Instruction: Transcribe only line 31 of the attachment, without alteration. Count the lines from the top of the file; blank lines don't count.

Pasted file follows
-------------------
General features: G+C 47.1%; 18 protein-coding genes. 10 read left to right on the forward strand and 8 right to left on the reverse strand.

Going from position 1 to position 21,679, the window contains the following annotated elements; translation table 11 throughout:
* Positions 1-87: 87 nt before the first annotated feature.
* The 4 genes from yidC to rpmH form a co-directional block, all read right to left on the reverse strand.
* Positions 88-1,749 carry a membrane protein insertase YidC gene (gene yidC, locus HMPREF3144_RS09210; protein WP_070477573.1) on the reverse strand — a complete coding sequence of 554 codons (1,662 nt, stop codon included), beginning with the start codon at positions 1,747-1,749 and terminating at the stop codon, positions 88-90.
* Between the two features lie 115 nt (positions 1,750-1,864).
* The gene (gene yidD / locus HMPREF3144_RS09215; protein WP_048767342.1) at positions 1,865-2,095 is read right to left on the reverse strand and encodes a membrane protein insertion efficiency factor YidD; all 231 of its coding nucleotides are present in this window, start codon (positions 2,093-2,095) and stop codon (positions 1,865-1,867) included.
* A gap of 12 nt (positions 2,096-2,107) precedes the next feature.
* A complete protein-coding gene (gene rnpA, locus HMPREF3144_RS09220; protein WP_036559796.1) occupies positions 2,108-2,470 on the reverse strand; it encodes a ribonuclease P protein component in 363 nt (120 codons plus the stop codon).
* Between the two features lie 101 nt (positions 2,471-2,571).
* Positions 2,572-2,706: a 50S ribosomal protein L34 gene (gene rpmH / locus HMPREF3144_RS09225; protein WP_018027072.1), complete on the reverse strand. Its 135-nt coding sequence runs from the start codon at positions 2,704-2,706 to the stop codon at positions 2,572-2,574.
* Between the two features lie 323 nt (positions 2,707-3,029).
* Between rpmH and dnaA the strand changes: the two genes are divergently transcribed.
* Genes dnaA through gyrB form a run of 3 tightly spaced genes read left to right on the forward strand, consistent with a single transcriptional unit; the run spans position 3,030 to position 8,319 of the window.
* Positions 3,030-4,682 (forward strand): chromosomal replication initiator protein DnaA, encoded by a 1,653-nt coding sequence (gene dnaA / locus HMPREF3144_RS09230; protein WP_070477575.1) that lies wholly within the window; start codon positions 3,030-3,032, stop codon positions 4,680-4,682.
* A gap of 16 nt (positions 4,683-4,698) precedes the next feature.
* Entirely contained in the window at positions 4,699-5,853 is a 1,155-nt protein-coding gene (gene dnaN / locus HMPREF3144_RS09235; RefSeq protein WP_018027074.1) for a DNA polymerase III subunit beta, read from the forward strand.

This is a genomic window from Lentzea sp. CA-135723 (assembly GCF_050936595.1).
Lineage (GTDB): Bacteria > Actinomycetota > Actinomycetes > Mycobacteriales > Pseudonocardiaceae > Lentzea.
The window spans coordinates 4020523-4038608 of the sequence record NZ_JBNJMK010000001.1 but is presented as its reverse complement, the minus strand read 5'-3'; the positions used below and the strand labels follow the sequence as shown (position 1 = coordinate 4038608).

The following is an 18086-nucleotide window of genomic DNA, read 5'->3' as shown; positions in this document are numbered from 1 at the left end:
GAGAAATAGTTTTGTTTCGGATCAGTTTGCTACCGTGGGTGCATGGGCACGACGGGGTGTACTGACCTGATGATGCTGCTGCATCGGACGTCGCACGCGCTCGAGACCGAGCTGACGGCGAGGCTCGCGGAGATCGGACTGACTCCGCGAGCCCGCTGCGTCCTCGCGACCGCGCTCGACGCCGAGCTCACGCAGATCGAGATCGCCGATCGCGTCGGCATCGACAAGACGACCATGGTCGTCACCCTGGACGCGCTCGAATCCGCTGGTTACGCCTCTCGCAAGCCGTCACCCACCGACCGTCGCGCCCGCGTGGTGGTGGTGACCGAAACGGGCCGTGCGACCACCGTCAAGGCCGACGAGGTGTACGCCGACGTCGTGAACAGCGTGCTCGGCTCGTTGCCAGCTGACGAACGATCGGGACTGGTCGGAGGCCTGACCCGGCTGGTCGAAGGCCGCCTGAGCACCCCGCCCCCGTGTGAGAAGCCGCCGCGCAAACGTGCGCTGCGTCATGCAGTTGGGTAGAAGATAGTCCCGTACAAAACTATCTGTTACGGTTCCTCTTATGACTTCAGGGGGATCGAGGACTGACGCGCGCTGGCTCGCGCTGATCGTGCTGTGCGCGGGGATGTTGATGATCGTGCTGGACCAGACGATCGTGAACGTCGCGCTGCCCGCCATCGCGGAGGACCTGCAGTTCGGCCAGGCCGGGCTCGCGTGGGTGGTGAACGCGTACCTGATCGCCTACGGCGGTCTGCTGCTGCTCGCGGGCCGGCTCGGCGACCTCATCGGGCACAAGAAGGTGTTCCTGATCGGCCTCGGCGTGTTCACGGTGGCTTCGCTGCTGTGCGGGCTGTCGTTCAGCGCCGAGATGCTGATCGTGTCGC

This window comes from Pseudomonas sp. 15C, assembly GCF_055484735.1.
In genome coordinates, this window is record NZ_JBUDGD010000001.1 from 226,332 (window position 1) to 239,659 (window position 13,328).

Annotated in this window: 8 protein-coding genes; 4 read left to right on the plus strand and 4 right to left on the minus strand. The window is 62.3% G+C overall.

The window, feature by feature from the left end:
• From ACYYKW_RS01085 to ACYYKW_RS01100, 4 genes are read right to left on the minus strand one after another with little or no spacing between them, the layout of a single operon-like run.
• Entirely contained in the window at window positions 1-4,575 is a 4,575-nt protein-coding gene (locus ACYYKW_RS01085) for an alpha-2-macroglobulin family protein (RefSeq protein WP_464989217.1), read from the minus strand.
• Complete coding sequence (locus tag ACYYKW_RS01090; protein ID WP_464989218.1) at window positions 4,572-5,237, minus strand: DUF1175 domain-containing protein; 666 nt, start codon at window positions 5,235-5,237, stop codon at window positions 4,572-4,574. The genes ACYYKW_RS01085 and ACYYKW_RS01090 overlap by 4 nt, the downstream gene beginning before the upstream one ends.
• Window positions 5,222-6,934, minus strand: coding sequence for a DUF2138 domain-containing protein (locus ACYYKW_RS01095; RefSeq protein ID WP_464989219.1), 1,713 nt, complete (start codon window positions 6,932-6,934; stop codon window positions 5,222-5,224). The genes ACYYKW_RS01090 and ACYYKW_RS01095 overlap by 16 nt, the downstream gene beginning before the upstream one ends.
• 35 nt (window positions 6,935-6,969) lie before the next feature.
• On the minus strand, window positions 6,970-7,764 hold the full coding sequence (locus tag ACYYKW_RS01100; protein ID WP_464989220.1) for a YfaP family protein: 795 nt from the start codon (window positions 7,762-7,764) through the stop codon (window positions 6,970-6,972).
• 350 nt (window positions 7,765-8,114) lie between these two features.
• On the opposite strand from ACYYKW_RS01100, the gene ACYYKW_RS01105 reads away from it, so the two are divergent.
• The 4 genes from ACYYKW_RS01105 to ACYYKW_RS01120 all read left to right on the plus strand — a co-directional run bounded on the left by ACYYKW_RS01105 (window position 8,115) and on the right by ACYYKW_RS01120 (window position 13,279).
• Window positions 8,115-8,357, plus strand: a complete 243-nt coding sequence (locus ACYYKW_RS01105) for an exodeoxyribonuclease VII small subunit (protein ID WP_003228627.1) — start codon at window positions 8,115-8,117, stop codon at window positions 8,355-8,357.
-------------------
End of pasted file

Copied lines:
• 35 nt (window positions 6,935-6,969) lie before the next feature.